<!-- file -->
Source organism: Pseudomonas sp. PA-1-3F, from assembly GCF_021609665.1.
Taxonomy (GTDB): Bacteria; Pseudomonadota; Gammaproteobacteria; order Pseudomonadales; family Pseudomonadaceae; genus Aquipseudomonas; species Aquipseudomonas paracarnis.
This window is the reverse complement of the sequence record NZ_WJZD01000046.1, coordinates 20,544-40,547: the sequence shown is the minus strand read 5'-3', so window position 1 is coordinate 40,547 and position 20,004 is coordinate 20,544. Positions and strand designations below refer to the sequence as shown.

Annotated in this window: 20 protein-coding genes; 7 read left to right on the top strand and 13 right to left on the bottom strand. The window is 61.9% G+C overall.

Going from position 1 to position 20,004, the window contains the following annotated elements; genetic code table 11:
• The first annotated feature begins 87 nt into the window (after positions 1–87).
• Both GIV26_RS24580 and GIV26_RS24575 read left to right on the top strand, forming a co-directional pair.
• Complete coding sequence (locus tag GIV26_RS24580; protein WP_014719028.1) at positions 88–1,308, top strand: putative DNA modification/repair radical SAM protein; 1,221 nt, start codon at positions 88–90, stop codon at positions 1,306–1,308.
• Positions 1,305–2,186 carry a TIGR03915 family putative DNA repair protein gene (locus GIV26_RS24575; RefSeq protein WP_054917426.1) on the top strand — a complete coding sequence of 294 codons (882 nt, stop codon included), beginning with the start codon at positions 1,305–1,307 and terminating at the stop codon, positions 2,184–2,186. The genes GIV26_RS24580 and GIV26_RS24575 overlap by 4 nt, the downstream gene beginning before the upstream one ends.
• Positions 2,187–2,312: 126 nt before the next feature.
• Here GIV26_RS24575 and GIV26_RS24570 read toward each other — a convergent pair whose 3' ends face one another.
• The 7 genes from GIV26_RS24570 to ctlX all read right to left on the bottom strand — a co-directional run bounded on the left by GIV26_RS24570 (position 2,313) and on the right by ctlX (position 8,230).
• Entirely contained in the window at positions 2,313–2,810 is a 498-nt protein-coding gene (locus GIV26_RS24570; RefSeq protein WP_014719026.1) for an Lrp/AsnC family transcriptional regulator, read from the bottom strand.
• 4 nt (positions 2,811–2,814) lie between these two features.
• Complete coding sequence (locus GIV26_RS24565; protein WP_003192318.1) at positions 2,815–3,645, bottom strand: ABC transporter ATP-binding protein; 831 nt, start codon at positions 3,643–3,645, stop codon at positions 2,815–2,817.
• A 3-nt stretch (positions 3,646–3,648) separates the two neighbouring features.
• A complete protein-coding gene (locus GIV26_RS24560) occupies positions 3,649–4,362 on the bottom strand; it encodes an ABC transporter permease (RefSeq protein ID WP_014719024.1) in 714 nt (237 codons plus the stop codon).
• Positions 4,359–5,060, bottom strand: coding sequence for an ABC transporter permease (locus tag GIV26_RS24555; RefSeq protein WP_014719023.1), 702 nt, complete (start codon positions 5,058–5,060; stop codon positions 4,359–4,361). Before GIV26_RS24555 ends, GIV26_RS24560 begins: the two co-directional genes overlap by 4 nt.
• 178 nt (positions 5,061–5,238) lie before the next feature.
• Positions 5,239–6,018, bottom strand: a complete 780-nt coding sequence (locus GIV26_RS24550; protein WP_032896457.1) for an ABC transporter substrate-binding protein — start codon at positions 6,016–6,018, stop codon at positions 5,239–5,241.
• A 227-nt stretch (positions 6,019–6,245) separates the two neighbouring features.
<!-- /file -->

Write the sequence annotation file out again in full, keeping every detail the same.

Source organism: Pseudomonas sp. PA-1-3F, from assembly GCF_021609665.1.
Taxonomy (GTDB): Bacteria; Pseudomonadota; Gammaproteobacteria; order Pseudomonadales; family Pseudomonadaceae; genus Aquipseudomonas; species Aquipseudomonas paracarnis.
This window is the reverse complement of the sequence record NZ_WJZD01000046.1, coordinates 20,544-40,547: the sequence shown is the minus strand read 5'-3', so window position 1 is coordinate 40,547 and position 20,004 is coordinate 20,544. Positions and strand designations below refer to the sequence as shown.

Annotated in this window: 20 protein-coding genes; 7 read left to right on the top strand and 13 right to left on the bottom strand. The window is 61.9% G+C overall.

Going from position 1 to position 20,004, the window contains the following annotated elements; genetic code table 11:
• The first annotated feature begins 87 nt into the window (after positions 1–87).
• Both GIV26_RS24580 and GIV26_RS24575 read left to right on the top strand, forming a co-directional pair.
• Complete coding sequence (locus tag GIV26_RS24580; protein WP_014719028.1) at positions 88–1,308, top strand: putative DNA modification/repair radical SAM protein; 1,221 nt, start codon at positions 88–90, stop codon at positions 1,306–1,308.
• Positions 1,305–2,186 carry a TIGR03915 family putative DNA repair protein gene (locus GIV26_RS24575; RefSeq protein WP_054917426.1) on the top strand — a complete coding sequence of 294 codons (882 nt, stop codon included), beginning with the start codon at positions 1,305–1,307 and terminating at the stop codon, positions 2,184–2,186. The genes GIV26_RS24580 and GIV26_RS24575 overlap by 4 nt, the downstream gene beginning before the upstream one ends.
• Positions 2,187–2,312: 126 nt before the next feature.
• Here GIV26_RS24575 and GIV26_RS24570 read toward each other — a convergent pair whose 3' ends face one another.
• The 7 genes from GIV26_RS24570 to ctlX all read right to left on the bottom strand — a co-directional run bounded on the left by GIV26_RS24570 (position 2,313) and on the right by ctlX (position 8,230).
• Entirely contained in the window at positions 2,313–2,810 is a 498-nt protein-coding gene (locus GIV26_RS24570; RefSeq protein WP_014719026.1) for an Lrp/AsnC family transcriptional regulator, read from the bottom strand.
• 4 nt (positions 2,811–2,814) lie between these two features.
• Complete coding sequence (locus GIV26_RS24565; protein WP_003192318.1) at positions 2,815–3,645, bottom strand: ABC transporter ATP-binding protein; 831 nt, start codon at positions 3,643–3,645, stop codon at positions 2,815–2,817.
• A 3-nt stretch (positions 3,646–3,648) separates the two neighbouring features.
• A complete protein-coding gene (locus GIV26_RS24560) occupies positions 3,649–4,362 on the bottom strand; it encodes an ABC transporter permease (RefSeq protein ID WP_014719024.1) in 714 nt (237 codons plus the stop codon).
• Positions 4,359–5,060, bottom strand: coding sequence for an ABC transporter permease (locus tag GIV26_RS24555; RefSeq protein WP_014719023.1), 702 nt, complete (start codon positions 5,058–5,060; stop codon positions 4,359–4,361). Before GIV26_RS24555 ends, GIV26_RS24560 begins: the two co-directional genes overlap by 4 nt.
• 178 nt (positions 5,061–5,238) lie before the next feature.
• Positions 5,239–6,018, bottom strand: a complete 780-nt coding sequence (locus GIV26_RS24550; protein WP_032896457.1) for an ABC transporter substrate-binding protein — start codon at positions 6,016–6,018, stop codon at positions 5,239–5,241.
• A 227-nt stretch (positions 6,019–6,245) separates the two neighbouring features.